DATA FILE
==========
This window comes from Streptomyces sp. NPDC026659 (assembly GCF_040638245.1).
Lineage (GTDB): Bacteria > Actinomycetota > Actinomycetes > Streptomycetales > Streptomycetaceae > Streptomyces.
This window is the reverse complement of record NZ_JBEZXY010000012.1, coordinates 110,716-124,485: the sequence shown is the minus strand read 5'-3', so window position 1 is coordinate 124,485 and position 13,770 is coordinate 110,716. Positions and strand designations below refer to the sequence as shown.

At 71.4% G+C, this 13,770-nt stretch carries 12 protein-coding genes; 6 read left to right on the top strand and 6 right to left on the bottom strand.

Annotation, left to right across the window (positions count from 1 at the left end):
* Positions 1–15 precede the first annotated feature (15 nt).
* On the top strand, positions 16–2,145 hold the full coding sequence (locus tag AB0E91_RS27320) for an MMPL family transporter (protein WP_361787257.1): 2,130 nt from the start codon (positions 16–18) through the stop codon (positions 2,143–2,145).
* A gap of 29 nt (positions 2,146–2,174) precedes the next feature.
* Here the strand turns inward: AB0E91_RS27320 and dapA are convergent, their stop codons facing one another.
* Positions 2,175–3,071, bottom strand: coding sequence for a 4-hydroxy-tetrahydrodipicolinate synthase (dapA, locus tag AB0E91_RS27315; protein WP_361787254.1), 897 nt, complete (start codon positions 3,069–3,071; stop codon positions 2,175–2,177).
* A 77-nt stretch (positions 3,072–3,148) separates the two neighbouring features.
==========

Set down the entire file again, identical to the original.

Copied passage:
This window comes from Streptomyces sp. NPDC026659 (assembly GCF_040638245.1).
Lineage (GTDB): Bacteria > Actinomycetota > Actinomycetes > Streptomycetales > Streptomycetaceae > Streptomyces.
This window is the reverse complement of record NZ_JBEZXY010000012.1, coordinates 110,716-124,485: the sequence shown is the minus strand read 5'-3', so window position 1 is coordinate 124,485 and position 13,770 is coordinate 110,716. Positions and strand designations below refer to the sequence as shown.

At 71.4% G+C, this 13,770-nt stretch carries 12 protein-coding genes; 6 read left to right on the top strand and 6 right to left on the bottom strand.

Annotation, left to right across the window (positions count from 1 at the left end):
* Positions 1–15 precede the first annotated feature (15 nt).
* On the top strand, positions 16–2,145 hold the full coding sequence (locus tag AB0E91_RS27320) for an MMPL family transporter (protein WP_361787257.1): 2,130 nt from the start codon (positions 16–18) through the stop codon (positions 2,143–2,145).
* A gap of 29 nt (positions 2,146–2,174) precedes the next feature.
* Here the strand turns inward: AB0E91_RS27320 and dapA are convergent, their stop codons facing one another.
* Positions 2,175–3,071, bottom strand: coding sequence for a 4-hydroxy-tetrahydrodipicolinate synthase (dapA, locus tag AB0E91_RS27315; protein WP_361787254.1), 897 nt, complete (start codon positions 3,069–3,071; stop codon positions 2,175–2,177).
* A 77-nt stretch (positions 3,072–3,148) separates the two neighbouring features.